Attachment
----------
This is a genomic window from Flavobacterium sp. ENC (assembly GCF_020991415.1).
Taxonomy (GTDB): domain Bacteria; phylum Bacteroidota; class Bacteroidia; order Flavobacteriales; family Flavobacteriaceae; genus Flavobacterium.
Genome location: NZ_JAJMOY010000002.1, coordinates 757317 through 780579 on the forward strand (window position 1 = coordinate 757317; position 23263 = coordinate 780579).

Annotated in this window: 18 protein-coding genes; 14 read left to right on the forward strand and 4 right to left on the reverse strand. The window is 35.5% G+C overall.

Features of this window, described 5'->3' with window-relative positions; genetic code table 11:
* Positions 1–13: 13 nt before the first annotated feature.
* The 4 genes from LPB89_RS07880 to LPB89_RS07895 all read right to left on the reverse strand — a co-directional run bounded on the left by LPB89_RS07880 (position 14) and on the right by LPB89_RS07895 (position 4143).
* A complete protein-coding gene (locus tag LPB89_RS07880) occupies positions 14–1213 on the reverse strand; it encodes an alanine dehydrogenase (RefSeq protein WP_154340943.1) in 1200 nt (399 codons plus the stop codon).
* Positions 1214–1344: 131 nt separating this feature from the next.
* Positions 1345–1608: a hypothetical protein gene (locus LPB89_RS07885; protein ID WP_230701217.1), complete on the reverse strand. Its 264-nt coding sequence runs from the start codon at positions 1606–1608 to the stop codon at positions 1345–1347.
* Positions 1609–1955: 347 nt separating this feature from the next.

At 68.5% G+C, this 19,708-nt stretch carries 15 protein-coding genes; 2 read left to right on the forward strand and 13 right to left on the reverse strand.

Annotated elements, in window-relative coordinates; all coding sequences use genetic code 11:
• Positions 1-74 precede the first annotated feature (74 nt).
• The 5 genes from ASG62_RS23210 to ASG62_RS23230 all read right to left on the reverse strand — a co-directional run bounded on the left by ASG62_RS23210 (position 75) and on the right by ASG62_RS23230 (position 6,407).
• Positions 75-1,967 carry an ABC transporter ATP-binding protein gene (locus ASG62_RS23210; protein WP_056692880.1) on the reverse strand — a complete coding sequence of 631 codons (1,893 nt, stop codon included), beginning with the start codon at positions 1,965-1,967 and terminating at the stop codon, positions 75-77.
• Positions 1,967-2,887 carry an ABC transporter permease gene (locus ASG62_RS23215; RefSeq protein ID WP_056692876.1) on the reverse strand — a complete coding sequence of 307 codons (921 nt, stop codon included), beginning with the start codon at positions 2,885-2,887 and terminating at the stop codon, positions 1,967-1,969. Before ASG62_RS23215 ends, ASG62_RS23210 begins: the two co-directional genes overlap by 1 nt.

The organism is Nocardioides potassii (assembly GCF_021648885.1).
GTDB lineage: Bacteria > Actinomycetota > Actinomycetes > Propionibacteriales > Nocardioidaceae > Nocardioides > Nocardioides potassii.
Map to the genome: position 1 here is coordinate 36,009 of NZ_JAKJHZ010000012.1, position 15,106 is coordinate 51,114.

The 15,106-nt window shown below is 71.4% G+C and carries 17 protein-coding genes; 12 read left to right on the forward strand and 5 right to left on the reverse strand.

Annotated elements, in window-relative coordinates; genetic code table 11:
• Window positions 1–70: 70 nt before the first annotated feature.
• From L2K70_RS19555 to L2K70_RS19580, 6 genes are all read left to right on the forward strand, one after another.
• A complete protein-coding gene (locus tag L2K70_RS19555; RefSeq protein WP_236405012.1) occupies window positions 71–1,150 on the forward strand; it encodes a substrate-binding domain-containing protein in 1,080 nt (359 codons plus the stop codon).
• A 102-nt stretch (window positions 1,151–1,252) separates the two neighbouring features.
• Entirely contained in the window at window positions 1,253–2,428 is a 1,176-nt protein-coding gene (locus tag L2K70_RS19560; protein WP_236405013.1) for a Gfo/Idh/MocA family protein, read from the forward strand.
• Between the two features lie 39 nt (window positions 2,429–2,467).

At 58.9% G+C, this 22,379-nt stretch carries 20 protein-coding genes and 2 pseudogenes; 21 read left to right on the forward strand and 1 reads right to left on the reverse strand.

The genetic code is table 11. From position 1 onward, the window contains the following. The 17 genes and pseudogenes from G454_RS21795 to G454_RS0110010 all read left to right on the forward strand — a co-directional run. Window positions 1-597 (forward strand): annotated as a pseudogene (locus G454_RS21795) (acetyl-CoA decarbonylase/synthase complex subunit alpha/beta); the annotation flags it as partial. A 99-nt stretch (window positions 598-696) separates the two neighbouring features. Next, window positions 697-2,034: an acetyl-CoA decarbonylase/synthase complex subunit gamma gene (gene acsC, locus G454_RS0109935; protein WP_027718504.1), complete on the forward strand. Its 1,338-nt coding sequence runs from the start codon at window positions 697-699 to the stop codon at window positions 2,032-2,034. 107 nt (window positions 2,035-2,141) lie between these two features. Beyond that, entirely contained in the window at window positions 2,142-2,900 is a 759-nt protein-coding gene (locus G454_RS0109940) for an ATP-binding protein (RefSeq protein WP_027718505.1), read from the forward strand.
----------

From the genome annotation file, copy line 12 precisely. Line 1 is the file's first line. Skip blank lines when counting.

At 68.5% G+C, this 19,708-nt stretch carries 15 protein-coding genes; 2 read left to right on the forward strand and 13 right to left on the reverse strand.